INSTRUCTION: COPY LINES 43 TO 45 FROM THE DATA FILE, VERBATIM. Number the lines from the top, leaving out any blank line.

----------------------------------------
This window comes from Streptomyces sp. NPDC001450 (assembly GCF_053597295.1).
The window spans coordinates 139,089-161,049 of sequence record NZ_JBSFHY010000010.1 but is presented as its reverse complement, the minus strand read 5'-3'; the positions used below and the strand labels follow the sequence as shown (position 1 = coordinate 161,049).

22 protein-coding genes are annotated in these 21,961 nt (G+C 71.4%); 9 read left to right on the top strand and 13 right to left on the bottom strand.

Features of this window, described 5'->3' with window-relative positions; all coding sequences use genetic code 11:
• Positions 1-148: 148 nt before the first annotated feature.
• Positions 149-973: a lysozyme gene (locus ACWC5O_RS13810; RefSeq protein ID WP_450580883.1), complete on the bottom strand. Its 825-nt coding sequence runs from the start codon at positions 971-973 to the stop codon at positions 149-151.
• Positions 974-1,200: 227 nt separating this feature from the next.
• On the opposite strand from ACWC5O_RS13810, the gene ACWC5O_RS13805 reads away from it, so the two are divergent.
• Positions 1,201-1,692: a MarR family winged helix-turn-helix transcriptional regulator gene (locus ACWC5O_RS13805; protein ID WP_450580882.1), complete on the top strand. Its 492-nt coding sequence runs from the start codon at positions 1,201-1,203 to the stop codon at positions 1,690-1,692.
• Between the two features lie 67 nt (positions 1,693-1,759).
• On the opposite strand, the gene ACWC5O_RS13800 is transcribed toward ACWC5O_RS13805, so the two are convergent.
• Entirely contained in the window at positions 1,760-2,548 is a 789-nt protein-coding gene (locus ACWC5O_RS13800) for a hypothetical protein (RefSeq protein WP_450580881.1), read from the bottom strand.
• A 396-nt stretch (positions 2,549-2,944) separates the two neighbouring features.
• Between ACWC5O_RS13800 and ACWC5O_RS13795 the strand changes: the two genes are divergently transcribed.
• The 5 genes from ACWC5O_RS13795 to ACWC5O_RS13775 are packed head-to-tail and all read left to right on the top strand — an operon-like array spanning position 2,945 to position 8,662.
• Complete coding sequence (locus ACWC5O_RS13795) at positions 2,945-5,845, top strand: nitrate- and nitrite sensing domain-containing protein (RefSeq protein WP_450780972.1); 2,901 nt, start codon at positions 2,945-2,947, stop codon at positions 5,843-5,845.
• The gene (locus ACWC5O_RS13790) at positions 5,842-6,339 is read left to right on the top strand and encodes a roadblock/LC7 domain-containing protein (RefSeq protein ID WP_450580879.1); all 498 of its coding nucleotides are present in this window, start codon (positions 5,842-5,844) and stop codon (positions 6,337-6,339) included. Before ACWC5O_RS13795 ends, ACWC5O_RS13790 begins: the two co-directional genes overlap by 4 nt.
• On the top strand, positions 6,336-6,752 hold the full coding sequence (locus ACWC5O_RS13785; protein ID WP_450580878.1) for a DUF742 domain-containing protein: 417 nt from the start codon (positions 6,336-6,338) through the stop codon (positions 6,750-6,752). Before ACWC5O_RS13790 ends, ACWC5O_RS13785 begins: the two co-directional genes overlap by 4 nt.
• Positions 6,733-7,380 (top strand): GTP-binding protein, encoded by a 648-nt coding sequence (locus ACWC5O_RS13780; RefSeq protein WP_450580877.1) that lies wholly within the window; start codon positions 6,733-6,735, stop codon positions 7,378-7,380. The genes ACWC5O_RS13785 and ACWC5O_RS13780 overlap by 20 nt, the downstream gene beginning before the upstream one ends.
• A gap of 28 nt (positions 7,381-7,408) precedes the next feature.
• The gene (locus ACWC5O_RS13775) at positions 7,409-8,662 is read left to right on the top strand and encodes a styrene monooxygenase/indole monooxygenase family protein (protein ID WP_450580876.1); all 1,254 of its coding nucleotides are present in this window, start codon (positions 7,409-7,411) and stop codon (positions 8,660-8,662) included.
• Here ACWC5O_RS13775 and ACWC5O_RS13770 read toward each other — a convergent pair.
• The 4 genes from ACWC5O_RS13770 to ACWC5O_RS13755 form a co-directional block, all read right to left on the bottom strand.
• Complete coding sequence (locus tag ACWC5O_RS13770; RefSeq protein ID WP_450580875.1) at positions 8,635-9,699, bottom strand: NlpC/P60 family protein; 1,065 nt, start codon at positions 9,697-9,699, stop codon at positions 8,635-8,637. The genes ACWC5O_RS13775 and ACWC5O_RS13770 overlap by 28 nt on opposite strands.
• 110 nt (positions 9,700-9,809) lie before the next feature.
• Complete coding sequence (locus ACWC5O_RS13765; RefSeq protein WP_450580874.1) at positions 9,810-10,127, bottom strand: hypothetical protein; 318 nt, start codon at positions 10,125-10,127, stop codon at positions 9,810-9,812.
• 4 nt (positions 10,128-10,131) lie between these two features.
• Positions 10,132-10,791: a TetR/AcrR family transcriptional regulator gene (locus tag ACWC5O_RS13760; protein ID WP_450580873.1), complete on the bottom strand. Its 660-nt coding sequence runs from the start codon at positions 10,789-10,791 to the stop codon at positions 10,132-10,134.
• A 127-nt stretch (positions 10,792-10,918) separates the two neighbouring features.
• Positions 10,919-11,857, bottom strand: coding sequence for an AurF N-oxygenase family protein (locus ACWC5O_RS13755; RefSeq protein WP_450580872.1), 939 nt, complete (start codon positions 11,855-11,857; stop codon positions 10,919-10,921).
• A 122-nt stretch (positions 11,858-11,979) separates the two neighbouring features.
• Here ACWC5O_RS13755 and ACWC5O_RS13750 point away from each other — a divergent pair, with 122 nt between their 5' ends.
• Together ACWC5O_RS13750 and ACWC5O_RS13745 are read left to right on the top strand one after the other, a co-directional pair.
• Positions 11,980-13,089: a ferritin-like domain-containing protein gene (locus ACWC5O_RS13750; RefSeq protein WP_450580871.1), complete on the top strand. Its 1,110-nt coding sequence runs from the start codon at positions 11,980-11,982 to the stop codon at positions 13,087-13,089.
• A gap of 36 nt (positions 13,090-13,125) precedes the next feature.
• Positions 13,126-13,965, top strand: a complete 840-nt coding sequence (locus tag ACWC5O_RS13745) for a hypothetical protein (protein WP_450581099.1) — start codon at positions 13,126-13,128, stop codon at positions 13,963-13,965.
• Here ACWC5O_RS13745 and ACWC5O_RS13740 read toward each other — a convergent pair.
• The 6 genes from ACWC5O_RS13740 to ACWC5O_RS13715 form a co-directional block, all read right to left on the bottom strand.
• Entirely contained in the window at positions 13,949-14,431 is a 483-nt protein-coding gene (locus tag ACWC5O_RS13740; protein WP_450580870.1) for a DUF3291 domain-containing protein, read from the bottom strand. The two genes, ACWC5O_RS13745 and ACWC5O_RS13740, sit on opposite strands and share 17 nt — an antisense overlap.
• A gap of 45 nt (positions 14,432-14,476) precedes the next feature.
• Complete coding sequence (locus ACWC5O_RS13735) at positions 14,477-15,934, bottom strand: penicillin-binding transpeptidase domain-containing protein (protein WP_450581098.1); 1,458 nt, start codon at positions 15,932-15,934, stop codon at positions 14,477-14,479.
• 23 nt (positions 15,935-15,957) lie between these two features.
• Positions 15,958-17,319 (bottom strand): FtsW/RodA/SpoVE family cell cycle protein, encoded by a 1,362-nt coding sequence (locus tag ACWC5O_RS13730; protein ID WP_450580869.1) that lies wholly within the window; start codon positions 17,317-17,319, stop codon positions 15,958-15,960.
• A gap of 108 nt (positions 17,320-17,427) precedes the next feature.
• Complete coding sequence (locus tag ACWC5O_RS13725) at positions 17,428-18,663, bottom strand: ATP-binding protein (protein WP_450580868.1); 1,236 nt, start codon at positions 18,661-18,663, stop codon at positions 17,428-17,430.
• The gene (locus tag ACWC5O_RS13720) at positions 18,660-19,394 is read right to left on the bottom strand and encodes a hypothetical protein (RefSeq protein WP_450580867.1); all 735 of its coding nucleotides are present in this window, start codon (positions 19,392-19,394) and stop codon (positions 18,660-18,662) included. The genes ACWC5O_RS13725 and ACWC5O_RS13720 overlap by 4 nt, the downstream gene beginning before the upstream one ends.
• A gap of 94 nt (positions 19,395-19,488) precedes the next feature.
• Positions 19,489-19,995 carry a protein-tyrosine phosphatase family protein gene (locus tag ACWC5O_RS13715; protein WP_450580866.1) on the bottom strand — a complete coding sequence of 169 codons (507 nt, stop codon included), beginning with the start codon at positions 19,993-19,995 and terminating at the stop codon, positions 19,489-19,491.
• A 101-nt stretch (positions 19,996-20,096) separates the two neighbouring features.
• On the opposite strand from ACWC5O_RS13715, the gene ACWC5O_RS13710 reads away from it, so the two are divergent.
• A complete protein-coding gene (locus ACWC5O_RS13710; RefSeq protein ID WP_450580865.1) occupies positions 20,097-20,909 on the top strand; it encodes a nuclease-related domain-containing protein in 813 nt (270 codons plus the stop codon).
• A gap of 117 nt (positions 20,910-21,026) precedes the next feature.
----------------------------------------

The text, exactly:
• Positions 15,958-17,319 (bottom strand): FtsW/RodA/SpoVE family cell cycle protein, encoded by a 1,362-nt coding sequence (locus tag ACWC5O_RS13730; protein ID WP_450580869.1) that lies wholly within the window; start codon positions 17,317-17,319, stop codon positions 15,958-15,960.
• A gap of 108 nt (positions 17,320-17,427) precedes the next feature.
• Complete coding sequence (locus tag ACWC5O_RS13725) at positions 17,428-18,663, bottom strand: ATP-binding protein (protein WP_450580868.1); 1,236 nt, start codon at positions 18,661-18,663, stop codon at positions 17,428-17,430.